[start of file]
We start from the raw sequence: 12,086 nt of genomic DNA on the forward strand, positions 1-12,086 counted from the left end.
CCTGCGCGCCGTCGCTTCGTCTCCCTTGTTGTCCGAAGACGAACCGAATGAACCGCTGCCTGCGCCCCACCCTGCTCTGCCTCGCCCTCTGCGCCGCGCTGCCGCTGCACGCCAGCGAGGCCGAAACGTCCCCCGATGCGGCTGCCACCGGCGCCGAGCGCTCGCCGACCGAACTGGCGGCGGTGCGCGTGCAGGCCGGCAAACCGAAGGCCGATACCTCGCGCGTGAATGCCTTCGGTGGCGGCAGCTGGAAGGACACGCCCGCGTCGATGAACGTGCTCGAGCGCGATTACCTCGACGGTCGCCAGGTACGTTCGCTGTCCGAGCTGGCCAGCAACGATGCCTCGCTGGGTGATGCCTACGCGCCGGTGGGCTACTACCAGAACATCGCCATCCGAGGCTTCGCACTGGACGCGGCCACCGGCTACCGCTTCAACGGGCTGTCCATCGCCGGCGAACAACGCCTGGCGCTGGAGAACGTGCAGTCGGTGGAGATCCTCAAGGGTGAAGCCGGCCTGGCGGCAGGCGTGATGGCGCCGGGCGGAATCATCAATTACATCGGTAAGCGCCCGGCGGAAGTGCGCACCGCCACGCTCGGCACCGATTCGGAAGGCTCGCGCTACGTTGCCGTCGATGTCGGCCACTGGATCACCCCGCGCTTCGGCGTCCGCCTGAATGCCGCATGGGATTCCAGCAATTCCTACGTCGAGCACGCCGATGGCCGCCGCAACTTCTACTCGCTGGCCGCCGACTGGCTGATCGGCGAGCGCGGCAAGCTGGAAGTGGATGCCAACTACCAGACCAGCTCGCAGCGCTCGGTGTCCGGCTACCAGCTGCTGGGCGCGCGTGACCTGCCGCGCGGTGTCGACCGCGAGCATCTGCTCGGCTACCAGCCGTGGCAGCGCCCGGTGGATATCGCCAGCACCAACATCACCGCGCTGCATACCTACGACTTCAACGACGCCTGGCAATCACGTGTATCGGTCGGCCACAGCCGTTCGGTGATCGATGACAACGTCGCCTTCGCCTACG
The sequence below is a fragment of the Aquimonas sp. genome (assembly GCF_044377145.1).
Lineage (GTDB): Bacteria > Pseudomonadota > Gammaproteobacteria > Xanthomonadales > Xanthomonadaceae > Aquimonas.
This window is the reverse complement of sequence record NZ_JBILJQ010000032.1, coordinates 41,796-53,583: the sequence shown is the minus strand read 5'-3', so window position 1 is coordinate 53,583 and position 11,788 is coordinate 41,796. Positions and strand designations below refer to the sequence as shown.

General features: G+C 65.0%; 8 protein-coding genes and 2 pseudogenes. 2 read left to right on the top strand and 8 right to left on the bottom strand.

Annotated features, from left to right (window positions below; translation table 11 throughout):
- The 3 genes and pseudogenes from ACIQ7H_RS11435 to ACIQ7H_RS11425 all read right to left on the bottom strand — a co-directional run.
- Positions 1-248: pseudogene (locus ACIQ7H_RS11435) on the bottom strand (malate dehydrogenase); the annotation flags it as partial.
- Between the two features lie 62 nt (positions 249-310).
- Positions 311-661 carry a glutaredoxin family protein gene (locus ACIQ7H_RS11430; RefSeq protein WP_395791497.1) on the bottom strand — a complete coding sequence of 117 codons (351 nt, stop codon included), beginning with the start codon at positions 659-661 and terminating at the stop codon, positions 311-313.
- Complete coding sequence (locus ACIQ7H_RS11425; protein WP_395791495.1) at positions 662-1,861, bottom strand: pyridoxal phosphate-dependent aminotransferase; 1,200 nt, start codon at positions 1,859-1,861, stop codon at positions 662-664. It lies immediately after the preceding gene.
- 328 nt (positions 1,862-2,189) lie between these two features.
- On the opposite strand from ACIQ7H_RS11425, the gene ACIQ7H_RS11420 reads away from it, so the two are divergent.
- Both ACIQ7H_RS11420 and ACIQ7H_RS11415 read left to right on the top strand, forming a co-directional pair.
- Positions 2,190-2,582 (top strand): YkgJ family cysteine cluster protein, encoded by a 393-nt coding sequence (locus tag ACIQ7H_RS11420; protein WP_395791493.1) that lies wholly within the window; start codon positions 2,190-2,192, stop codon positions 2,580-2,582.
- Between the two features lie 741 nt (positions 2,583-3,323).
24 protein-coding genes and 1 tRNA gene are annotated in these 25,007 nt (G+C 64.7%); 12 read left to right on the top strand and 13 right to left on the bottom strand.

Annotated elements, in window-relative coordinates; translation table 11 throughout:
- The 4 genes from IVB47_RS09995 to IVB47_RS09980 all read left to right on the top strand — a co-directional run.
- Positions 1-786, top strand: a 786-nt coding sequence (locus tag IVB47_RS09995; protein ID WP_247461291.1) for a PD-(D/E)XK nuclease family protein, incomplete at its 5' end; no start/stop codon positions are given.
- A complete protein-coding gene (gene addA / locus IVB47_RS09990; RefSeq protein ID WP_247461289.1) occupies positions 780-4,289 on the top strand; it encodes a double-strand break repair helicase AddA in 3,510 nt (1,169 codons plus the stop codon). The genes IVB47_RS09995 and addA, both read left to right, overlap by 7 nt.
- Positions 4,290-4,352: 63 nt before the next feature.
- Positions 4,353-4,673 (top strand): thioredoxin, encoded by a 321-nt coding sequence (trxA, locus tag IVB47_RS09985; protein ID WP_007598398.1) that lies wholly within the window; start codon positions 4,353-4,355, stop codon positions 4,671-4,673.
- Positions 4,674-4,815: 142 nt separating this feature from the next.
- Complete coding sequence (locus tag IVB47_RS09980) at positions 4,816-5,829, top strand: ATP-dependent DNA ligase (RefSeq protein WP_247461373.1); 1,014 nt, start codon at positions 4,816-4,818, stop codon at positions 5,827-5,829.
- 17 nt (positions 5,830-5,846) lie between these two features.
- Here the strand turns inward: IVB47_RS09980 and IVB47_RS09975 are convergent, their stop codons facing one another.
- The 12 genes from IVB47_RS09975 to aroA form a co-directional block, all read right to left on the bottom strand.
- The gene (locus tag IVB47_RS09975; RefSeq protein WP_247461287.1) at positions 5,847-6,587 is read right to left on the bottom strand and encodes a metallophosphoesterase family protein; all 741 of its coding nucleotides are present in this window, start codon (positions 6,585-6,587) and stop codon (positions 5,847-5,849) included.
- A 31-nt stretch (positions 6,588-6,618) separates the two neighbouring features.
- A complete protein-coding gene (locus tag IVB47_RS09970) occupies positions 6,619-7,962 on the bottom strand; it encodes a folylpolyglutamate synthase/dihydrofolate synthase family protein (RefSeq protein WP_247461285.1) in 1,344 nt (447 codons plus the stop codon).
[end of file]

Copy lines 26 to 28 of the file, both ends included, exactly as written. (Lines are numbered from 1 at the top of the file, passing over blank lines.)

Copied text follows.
- Complete coding sequence (locus tag IVB47_RS09980) at positions 4,816-5,829, top strand: ATP-dependent DNA ligase (RefSeq protein WP_247461373.1); 1,014 nt, start codon at positions 4,816-4,818, stop codon at positions 5,827-5,829.
- 17 nt (positions 5,830-5,846) lie between these two features.
- Here the strand turns inward: IVB47_RS09980 and IVB47_RS09975 are convergent, their stop codons facing one another.